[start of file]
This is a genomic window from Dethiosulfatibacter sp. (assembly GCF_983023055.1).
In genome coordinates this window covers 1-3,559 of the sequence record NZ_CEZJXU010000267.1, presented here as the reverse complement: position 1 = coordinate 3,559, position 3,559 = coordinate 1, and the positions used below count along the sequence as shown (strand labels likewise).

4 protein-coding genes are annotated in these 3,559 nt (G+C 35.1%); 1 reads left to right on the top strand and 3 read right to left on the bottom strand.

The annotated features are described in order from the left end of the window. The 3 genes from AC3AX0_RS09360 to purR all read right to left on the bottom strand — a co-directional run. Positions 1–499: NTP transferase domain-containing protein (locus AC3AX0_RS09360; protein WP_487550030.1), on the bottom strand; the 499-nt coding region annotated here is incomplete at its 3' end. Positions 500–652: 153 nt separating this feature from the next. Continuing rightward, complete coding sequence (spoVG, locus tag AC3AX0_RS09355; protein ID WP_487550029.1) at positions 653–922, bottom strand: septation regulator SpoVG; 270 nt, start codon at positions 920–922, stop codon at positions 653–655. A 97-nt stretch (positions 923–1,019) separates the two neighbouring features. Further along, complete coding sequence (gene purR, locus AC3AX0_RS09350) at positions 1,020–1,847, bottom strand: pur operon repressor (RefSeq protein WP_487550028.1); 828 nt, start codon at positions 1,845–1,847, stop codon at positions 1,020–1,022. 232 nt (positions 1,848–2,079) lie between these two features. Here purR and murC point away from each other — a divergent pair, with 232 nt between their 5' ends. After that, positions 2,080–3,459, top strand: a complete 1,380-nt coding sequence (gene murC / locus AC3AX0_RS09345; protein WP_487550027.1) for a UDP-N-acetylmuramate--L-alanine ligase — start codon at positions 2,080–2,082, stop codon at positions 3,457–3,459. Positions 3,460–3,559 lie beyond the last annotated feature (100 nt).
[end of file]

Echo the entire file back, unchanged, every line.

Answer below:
This is a genomic window from Dethiosulfatibacter sp. (assembly GCF_983023055.1).
In genome coordinates this window covers 1-3,559 of the sequence record NZ_CEZJXU010000267.1, presented here as the reverse complement: position 1 = coordinate 3,559, position 3,559 = coordinate 1, and the positions used below count along the sequence as shown (strand labels likewise).

4 protein-coding genes are annotated in these 3,559 nt (G+C 35.1%); 1 reads left to right on the top strand and 3 read right to left on the bottom strand.

The annotated features are described in order from the left end of the window. The 3 genes from AC3AX0_RS09360 to purR all read right to left on the bottom strand — a co-directional run. Positions 1–499: NTP transferase domain-containing protein (locus AC3AX0_RS09360; protein WP_487550030.1), on the bottom strand; the 499-nt coding region annotated here is incomplete at its 3' end. Positions 500–652: 153 nt separating this feature from the next. Continuing rightward, complete coding sequence (spoVG, locus tag AC3AX0_RS09355; protein ID WP_487550029.1) at positions 653–922, bottom strand: septation regulator SpoVG; 270 nt, start codon at positions 920–922, stop codon at positions 653–655. A 97-nt stretch (positions 923–1,019) separates the two neighbouring features. Further along, complete coding sequence (gene purR, locus AC3AX0_RS09350) at positions 1,020–1,847, bottom strand: pur operon repressor (RefSeq protein WP_487550028.1); 828 nt, start codon at positions 1,845–1,847, stop codon at positions 1,020–1,022. 232 nt (positions 1,848–2,079) lie between these two features. Here purR and murC point away from each other — a divergent pair, with 232 nt between their 5' ends. After that, positions 2,080–3,459, top strand: a complete 1,380-nt coding sequence (gene murC / locus AC3AX0_RS09345; protein WP_487550027.1) for a UDP-N-acetylmuramate--L-alanine ligase — start codon at positions 2,080–2,082, stop codon at positions 3,457–3,459. Positions 3,460–3,559 lie beyond the last annotated feature (100 nt).